In today’s hyper-connected world, analysis has become a mere commodity. Retrieving it – let alone information – is like drinking from a fire hydrant. For example, Googling “global economic growth" yields 61 million results; “Eurozone deflation”, 1 million; “tensions in south-east Asia”, 2 million, and so on... It should therefore come as no surprise that we get easily lost in this myriad of information and analysis.

In the face of analysis overload, it becomes invaluable to sift, select and frame the issues and opinions that matter. This is why The Monthly Barometer came up with a Weekly Selection of op-eds and articles. Each week, we select just five of them (out of hundreds that are sent to us by our network) that we frame in two or three sentences. These five pieces convey in a succinct and accessible manner the thinking of people whose opinions matter the most in a variety of macro fields: economics, geopolitics, society, environment, technology and psychology. They constitute a “formidable” shortcut to complex analysis by offering insights and snapshots that can be read in just a few minutes and are easy to digest. For those keen to make sense of today’s world, The Weekly Selections are a must-read. They constitute the best antidote to information and analysis overload.

As a new service, The Monthly Barometer is now offering to its subscribers, and a potentially much larger group, a curation of all The Weekly Selections. On any given macro issue, it will be possible to access the best thinking at the tap of key.  This service should therefore be of particular interest to researchers and students enabling them as it does to grasp with ease “who said what and when”.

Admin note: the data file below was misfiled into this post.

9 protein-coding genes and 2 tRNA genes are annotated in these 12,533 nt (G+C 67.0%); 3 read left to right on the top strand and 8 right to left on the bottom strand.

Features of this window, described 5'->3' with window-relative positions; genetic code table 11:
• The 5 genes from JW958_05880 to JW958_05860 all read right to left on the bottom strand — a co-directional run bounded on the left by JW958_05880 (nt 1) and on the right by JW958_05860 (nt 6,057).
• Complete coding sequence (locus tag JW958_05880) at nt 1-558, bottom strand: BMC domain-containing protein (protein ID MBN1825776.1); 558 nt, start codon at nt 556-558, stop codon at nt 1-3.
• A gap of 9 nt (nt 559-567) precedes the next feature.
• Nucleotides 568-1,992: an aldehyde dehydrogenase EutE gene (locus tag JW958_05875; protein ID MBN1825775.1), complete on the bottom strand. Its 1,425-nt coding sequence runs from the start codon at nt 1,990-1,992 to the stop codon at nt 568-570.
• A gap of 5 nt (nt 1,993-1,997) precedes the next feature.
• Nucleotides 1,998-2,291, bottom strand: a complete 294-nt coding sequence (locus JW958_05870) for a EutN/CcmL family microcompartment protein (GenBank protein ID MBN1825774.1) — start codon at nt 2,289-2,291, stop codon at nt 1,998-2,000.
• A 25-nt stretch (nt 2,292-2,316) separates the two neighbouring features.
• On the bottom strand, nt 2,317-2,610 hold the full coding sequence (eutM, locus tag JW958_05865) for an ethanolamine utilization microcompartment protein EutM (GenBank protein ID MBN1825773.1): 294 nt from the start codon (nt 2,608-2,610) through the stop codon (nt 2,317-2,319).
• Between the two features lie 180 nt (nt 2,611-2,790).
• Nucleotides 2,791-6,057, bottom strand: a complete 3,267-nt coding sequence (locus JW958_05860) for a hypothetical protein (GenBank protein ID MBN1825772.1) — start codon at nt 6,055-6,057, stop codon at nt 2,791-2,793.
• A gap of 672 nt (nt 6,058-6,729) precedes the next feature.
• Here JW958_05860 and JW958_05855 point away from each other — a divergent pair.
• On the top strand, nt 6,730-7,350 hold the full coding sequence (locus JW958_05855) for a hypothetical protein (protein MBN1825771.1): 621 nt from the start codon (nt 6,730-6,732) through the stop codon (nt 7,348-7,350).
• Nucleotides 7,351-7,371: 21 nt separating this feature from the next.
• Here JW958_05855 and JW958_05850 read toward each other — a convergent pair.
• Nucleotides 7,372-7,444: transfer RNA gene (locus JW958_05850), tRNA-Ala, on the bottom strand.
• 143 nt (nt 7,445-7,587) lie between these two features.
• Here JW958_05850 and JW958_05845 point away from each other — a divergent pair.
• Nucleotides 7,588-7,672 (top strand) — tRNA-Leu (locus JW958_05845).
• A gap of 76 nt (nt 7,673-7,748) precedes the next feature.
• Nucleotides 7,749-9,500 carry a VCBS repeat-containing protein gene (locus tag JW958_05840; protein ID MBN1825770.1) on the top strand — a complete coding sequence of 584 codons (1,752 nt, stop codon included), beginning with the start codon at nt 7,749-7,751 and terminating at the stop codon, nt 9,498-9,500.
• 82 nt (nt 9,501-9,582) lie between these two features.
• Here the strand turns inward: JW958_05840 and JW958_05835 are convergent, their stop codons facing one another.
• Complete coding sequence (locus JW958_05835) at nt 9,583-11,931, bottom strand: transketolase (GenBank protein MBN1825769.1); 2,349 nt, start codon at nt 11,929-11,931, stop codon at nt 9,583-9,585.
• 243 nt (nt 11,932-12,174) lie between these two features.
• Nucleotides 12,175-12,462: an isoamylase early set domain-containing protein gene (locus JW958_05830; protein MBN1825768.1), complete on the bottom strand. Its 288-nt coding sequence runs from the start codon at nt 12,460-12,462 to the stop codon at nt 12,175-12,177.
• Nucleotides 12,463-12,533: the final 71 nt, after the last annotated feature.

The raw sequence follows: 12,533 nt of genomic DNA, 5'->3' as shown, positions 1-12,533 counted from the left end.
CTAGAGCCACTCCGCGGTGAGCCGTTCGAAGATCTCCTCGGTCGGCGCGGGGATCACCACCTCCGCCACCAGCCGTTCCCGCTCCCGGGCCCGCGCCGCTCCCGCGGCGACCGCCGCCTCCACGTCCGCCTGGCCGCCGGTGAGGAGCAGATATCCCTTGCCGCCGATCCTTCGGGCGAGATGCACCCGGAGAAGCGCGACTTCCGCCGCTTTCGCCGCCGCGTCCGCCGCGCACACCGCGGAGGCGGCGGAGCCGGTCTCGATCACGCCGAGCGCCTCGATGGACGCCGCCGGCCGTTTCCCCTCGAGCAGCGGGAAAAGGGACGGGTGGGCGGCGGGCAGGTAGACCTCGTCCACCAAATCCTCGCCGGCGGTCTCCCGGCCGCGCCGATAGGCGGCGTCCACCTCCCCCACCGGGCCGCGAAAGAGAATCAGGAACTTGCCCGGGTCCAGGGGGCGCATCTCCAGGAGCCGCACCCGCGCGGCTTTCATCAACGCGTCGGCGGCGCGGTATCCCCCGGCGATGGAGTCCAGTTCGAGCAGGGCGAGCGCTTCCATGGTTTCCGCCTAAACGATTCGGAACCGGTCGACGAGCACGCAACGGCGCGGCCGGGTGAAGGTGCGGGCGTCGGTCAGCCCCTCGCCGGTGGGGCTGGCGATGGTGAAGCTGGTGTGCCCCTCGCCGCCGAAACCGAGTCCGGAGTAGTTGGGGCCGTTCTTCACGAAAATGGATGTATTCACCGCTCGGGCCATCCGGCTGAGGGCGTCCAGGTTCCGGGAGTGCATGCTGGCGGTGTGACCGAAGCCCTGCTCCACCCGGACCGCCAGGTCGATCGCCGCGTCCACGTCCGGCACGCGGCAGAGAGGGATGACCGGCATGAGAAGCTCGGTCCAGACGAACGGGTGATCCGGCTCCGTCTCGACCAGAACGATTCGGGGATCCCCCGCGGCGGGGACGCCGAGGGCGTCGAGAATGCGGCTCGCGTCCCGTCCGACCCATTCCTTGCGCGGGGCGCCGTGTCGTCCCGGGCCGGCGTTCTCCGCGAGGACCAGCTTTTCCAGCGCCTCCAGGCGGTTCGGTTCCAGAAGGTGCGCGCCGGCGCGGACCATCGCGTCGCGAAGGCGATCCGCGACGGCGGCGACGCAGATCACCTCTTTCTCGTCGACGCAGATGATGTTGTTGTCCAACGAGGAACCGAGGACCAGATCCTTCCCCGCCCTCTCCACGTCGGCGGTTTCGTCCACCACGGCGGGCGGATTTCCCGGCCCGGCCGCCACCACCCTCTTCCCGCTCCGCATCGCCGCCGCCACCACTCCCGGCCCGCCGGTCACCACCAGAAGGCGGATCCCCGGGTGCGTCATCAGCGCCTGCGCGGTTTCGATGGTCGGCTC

Subscribers of the Monthly Barometer can access curated Weekly Selections as part of their subscription. 

Researchers and students who do not wish to subscribe to The Monthly Barometer can access them on a pay-as-you-wish basis. Please pay an amount that corresponds to the value you attach to the product. If you don’t want to pay, remember the following: “If something online is free, you are not the customer – you are the product” (Jonathan Zittrain, George Bemis Professor of Law at Harvard Law School and the Harvard Kennedy School of Government).

Curation of weekly selections – A distillation of the opinions that count!


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Filter: Category: ECONOMICS > Global Growth
  • ECONOMICS, Global Growth, Technology, Innovation

    Joel Mokyr, "Is Our Economic Future Behind Us?"

    Project Syndicate - 30 Nov 2016

    The professor of economics resolutely quashes technological pessimism, particularly that of Robert Gordon, his Northwestern University colleague. Mokyr argues that technological advances will create a tailwind of hurricane-like proportions for the world’s most advanced economies. His conviction is based on what he regards as a positive feedback loop between scientific and technological progress. He sees economic growth resulting from it (reads in 6-8 min).

    Published in Weekly selection 2 December 2016


  • ECONOMICS, Global Growth, Technology, Innovation

    Timothy Lee, "The productivity paradox: why we're getting more innovation but less growth"

    VOX - 24 Oct 2016

    This is the central question of our times, to which we’ve already devoted many articles. This piece goes against the prevailing wisdom (that either statistics aren’t properly measuring the value of innovation or that the apparent speed-up in innovation is an illusion) by arguing that innovation is actually causing slow growth. Succinctly put, things are exactly as they seem: rapid technological innovation is real, and so is slow economic growth (reads in 10-14 min).

    Published in Weekly selection 28 October 2016


  • ECONOMICS, Global Growth

    Michael Spence, "How to fight secular stagnation"

    Project Syndicate - 30 Aug 2016

    The Nobel laureate in economics ponders how to escape from the pattern of slow and declining GDP growth. It’s hard… Many growth-destroying headwinds (technological disruption, uncertainty about future demand, over-indebtedness, etc.) are hard to counter in the near term without endangering future growth and stability. But implementing the right “policy mix” might make a difference. Key elements would comprise: addressing inequalities, imposition of capital account controls and fiscal responses (reads in about 7-9 min).

    Published in Weekly selection 2 September 2016


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